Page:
I received an ARC of this book from the Amazon Vine program, in return for an honest review.
From the back of the book:
Eight-year-old Noah’s problems seem easier to deal with if he doesn’t think about them. So he runs away, taking an untrodden path through the forest. Before long he comes across a shop. But this is no ordinary shop. It is a toy shop, full of the most amazing toys and brimming with the most wonderful magic. And here Noah meets a very unusual toymaker. The toymaker has a story to tell and it’s a a story of adventure and wonder, and broken promises. He takes Noah on a journey. A journey that will change his life. And it could change yours too.
I had a rather strange reaction to this book. I both liked and disliked this book. When I first started reading it I decided it was not my cup of tea, but I as I kept reading I found myself drawn into the story. There are a lot of hints at just what Noah is running away from and just who the toymaker really is. I kept reading to see if my guesses were right. They were. But I’m still not sure I liked this book.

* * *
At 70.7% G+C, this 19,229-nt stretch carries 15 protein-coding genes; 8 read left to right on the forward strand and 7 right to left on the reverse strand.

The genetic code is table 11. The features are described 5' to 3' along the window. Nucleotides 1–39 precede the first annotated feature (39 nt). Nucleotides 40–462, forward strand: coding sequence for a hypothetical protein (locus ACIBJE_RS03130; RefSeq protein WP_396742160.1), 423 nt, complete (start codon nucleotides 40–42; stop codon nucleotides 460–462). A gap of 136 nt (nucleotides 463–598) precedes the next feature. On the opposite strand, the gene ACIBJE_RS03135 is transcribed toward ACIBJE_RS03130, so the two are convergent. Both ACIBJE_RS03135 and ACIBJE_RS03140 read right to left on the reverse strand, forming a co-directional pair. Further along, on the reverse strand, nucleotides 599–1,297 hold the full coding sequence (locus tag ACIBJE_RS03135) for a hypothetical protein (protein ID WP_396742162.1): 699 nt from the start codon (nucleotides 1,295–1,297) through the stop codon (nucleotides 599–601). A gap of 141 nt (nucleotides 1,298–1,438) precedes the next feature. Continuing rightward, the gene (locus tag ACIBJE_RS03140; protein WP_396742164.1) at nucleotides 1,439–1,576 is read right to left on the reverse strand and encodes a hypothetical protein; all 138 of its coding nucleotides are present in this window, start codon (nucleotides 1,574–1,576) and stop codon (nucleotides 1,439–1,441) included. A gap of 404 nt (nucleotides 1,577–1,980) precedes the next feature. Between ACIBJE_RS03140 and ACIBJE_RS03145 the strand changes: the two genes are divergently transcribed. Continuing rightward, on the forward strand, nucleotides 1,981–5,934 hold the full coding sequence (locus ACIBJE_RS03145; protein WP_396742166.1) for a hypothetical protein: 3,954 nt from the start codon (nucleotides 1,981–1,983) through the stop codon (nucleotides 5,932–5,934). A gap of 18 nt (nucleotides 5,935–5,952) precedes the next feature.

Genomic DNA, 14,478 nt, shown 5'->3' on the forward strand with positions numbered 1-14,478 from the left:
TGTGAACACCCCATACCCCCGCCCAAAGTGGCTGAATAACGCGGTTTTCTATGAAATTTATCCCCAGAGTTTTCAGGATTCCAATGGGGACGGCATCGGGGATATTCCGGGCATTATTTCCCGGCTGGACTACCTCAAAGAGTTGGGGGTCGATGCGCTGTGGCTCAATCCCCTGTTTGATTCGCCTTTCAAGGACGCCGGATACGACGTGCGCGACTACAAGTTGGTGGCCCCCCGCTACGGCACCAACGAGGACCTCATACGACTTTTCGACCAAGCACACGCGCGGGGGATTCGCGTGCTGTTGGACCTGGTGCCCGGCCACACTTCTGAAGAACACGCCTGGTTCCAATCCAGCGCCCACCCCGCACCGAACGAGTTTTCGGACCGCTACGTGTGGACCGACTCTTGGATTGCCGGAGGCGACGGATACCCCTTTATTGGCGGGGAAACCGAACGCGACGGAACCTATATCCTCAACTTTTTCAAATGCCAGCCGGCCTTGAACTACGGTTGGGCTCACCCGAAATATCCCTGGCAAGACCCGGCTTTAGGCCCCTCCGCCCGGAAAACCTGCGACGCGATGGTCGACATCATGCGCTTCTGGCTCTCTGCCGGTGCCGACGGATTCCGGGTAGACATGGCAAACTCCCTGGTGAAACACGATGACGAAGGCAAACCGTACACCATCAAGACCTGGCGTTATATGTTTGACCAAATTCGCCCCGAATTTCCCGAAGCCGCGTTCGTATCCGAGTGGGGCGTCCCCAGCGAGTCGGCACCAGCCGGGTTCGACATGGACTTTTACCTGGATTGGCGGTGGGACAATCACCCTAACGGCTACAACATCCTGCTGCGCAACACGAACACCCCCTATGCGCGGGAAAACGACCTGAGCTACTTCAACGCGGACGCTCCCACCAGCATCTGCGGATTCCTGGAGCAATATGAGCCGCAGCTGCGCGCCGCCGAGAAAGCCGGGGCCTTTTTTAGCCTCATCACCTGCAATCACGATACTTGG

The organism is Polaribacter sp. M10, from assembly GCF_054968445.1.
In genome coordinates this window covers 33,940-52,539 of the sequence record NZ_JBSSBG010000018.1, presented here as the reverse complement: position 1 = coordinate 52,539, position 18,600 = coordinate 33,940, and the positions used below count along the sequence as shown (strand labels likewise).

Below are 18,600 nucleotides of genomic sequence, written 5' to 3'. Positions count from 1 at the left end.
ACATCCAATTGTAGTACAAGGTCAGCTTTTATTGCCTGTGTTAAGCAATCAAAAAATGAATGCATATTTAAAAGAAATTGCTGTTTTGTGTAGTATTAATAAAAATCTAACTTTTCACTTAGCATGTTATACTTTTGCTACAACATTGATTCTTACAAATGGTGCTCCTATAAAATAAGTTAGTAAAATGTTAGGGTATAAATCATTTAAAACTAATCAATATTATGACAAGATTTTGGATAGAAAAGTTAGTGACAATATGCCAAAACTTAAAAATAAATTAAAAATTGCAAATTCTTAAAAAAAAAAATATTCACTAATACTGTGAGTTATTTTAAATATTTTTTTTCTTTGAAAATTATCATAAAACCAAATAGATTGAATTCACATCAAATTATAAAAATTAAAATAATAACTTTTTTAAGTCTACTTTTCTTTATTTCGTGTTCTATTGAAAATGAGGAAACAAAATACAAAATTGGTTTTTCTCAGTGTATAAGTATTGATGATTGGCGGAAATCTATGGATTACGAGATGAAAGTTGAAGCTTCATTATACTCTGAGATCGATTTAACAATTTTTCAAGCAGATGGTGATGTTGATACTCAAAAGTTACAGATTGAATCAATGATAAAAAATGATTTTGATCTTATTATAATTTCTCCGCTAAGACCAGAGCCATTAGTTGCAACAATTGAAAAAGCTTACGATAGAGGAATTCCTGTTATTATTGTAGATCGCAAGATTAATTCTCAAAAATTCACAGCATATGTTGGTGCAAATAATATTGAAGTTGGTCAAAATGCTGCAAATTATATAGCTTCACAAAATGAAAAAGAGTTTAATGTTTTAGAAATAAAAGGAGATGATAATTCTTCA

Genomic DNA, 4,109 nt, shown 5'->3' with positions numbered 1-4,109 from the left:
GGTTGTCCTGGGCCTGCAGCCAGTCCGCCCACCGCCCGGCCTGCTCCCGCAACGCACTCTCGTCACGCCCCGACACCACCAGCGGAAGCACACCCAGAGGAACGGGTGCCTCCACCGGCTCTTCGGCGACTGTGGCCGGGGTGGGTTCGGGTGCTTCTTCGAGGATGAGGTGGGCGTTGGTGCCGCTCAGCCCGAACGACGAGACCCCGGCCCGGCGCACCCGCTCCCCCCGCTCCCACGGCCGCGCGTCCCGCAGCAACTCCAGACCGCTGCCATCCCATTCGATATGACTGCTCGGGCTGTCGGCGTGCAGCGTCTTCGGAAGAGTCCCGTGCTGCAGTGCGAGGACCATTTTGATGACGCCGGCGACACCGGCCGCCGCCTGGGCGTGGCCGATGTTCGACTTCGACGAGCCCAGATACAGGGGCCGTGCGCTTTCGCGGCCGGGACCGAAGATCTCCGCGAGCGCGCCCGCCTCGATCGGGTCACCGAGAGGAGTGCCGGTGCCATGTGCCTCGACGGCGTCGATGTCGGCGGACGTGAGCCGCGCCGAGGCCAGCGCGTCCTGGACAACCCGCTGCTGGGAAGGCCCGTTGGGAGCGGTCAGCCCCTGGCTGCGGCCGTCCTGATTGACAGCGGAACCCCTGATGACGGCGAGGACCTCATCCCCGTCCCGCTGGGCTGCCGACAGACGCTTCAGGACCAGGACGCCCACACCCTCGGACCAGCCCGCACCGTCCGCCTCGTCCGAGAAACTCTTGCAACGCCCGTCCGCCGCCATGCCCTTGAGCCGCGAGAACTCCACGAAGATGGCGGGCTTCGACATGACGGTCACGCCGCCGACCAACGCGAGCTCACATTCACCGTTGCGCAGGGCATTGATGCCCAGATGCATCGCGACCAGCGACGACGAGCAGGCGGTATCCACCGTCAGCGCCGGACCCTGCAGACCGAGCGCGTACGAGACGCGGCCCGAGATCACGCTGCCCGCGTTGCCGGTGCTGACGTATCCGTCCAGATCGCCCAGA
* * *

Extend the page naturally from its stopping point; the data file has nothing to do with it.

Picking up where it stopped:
What I liked about the book: The writing is very colorful and imaginative. Boyne paints some wonderful word pictures. I enjoyed revisiting an old childhood favorite. (If you want to know what fairy tale reappears in this book, you will need to read it for yourself, I don’t want to spoil it for you.)
What I didn’t like about the book: Though the writing was imaginative, it was also rather strange. It’s a truly fractured retelling of a childhood favorite. It’s also gloomy. Amazon lists the reading level as 9-12, but I’m not convinced this is really a kids book. Even though the story is about an eight year old boy, it really feels more like an adult novel.
Mrs. Archer’s rating: 3 of 5.